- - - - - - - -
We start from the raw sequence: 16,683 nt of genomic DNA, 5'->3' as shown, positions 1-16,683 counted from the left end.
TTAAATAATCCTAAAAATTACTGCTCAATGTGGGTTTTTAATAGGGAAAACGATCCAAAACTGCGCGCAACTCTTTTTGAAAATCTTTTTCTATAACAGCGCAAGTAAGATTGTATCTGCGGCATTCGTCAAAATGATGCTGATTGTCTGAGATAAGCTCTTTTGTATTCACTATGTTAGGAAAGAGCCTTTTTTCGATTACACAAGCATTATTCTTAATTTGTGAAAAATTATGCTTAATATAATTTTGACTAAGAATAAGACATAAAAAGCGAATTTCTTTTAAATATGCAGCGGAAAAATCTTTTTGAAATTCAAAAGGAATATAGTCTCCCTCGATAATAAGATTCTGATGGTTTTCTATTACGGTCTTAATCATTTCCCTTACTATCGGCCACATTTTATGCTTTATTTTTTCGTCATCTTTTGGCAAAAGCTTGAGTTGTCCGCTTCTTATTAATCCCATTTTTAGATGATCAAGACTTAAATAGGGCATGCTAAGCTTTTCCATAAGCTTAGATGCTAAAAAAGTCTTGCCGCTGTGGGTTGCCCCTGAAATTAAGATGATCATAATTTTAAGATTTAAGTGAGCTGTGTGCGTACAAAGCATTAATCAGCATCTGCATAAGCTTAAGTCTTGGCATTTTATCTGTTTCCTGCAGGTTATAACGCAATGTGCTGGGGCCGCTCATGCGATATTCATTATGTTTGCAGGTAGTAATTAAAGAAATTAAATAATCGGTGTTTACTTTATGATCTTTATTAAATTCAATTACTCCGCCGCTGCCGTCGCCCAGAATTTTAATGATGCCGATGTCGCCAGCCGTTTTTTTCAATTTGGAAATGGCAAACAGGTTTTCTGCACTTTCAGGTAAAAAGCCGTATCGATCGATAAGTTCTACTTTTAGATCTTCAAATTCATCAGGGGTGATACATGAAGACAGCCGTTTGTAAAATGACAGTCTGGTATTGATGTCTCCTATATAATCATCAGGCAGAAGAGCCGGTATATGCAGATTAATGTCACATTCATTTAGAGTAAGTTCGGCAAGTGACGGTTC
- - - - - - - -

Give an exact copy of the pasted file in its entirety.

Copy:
We start from the raw sequence: 16,683 nt of genomic DNA, 5'->3' as shown, positions 1-16,683 counted from the left end.
TTAAATAATCCTAAAAATTACTGCTCAATGTGGGTTTTTAATAGGGAAAACGATCCAAAACTGCGCGCAACTCTTTTTGAAAATCTTTTTCTATAACAGCGCAAGTAAGATTGTATCTGCGGCATTCGTCAAAATGATGCTGATTGTCTGAGATAAGCTCTTTTGTATTCACTATGTTAGGAAAGAGCCTTTTTTCGATTACACAAGCATTATTCTTAATTTGTGAAAAATTATGCTTAATATAATTTTGACTAAGAATAAGACATAAAAAGCGAATTTCTTTTAAATATGCAGCGGAAAAATCTTTTTGAAATTCAAAAGGAATATAGTCTCCCTCGATAATAAGATTCTGATGGTTTTCTATTACGGTCTTAATCATTTCCCTTACTATCGGCCACATTTTATGCTTTATTTTTTCGTCATCTTTTGGCAAAAGCTTGAGTTGTCCGCTTCTTATTAATCCCATTTTTAGATGATCAAGACTTAAATAGGGCATGCTAAGCTTTTCCATAAGCTTAGATGCTAAAAAAGTCTTGCCGCTGTGGGTTGCCCCTGAAATTAAGATGATCATAATTTTAAGATTTAAGTGAGCTGTGTGCGTACAAAGCATTAATCAGCATCTGCATAAGCTTAAGTCTTGGCATTTTATCTGTTTCCTGCAGGTTATAACGCAATGTGCTGGGGCCGCTCATGCGATATTCATTATGTTTGCAGGTAGTAATTAAAGAAATTAAATAATCGGTGTTTACTTTATGATCTTTATTAAATTCAATTACTCCGCCGCTGCCGTCGCCCAGAATTTTAATGATGCCGATGTCGCCAGCCGTTTTTTTCAATTTGGAAATGGCAAACAGGTTTTCTGCACTTTCAGGTAAAAAGCCGTATCGATCGATAAGTTCTACTTTTAGATCTTCAAATTCATCAGGGGTGATACATGAAGACAGCCGTTTGTAAAATGACAGTCTGGTATTGATGTCTCCTATATAATCATCAGGCAGAAGAGCCGGTATATGCAGATTAATGTCACATTCATTTAGAGTAAGTTCGGCAAGTGACGGTTC